Rory McIlroy chose the worst possible time to win his second major. Olympics euphoria, Mo Farah mania and the closing ceremony overshadowed the quiet efficiency with which the Northern Ireland player secured the US PGA title.
McIlroy held the lead after three rounds. That has been something of a curse this year, with the leaders in the three previous majors all failing to secure the championship. McIlroy was the exception, extending his lead and never looking in any danger of repeating his Masters meltdown. In the end he won the tournament by eight strokes, a record for the PGA.
It’s possible that the player benefited from the reduced spotlight. With the world’s sporting attention focused elsewhere, McIlroy said that he was in South Carolina just to compete. "It has been an incredible week," he said. "I had a good feeling about it at the start but I never imagined it would turn out like this."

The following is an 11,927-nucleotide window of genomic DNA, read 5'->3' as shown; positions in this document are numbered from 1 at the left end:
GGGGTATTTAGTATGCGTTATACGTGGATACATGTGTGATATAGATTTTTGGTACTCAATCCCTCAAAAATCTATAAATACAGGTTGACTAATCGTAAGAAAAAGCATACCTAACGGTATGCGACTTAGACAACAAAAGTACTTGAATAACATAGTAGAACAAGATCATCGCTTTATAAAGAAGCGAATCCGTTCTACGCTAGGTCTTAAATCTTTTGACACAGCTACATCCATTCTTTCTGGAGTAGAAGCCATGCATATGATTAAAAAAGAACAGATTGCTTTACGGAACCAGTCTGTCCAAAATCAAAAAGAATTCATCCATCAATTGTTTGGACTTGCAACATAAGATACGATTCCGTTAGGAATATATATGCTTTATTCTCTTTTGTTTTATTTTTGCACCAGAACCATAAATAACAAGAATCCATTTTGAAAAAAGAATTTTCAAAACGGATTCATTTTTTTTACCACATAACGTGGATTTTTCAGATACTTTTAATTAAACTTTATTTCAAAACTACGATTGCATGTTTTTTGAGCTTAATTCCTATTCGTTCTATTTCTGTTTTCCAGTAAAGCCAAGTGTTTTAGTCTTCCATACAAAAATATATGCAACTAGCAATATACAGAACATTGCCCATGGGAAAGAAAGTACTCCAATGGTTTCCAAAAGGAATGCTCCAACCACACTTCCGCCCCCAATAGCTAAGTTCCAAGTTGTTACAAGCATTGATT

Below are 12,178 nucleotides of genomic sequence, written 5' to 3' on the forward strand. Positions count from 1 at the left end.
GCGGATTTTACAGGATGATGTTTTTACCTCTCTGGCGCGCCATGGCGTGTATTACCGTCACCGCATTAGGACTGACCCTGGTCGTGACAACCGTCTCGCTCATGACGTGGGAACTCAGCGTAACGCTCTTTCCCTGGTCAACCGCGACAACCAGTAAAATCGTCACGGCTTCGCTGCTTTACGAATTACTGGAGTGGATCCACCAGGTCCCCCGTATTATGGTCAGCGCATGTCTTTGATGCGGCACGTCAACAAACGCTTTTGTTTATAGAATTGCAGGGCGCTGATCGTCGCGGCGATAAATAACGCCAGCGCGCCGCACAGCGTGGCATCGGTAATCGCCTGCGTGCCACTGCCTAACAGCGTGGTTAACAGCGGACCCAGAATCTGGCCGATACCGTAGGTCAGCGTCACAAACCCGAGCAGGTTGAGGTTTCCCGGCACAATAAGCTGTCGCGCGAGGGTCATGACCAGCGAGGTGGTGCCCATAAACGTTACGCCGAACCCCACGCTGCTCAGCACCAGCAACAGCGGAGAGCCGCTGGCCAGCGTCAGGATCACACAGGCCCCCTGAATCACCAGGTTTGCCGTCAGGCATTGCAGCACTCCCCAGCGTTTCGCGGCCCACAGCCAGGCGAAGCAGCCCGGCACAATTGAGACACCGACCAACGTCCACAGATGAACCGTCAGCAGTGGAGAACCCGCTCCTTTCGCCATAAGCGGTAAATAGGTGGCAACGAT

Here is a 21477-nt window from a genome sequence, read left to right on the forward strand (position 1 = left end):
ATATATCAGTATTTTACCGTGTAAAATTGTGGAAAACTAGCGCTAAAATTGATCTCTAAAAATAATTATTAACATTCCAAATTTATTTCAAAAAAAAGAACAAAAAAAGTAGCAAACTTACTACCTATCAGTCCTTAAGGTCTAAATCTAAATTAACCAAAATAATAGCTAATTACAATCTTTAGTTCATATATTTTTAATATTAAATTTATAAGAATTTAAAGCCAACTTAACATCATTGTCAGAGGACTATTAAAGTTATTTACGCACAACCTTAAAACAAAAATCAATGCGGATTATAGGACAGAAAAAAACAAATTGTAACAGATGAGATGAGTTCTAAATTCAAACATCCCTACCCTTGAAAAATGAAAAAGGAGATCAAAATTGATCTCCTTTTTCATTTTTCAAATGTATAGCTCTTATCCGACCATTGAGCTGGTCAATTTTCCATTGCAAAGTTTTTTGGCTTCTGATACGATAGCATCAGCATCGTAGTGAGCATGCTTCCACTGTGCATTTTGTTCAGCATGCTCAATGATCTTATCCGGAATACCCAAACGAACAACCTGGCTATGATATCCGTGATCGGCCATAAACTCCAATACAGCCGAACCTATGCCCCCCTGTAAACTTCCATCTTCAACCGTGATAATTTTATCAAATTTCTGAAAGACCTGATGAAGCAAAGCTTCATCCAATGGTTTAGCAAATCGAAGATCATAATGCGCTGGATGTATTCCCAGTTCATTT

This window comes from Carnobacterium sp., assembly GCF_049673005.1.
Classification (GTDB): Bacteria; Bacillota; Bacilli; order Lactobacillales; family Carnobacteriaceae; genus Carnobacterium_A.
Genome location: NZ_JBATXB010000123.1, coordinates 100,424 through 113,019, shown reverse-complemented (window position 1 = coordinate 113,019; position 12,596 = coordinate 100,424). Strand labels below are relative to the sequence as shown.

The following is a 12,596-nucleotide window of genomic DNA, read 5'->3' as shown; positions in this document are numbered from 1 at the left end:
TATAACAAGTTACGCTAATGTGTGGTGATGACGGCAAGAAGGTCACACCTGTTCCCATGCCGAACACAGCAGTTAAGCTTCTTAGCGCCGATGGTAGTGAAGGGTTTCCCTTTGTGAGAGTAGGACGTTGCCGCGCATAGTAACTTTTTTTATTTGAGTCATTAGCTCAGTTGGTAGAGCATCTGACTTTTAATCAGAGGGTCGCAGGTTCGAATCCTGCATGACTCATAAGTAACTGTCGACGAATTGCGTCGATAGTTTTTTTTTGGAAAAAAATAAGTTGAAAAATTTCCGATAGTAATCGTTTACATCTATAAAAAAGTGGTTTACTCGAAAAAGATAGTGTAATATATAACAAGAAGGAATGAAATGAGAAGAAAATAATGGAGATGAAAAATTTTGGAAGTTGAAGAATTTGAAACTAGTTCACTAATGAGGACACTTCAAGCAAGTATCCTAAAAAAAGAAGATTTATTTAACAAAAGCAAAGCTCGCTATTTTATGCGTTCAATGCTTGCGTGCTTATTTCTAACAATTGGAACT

The only player who looked capable of emerging from the pack to mount a challenge was Englishman Ian Poulter. He birdied six of the first seven holes to get within two of the lead, but was outstripped once McIlroy got into gear. "When Rory plays golf like he's playing this week, and obviously the last couple of days, he's very impressive to watch," Poulter said. "You know, everybody should take note; the guy's pretty good."
Good enough to be heading back towards the top of the world rankings. If only he could arrange for other major sporting events to distract global attention at every major, McIlroy could quickly add to his trophy tally.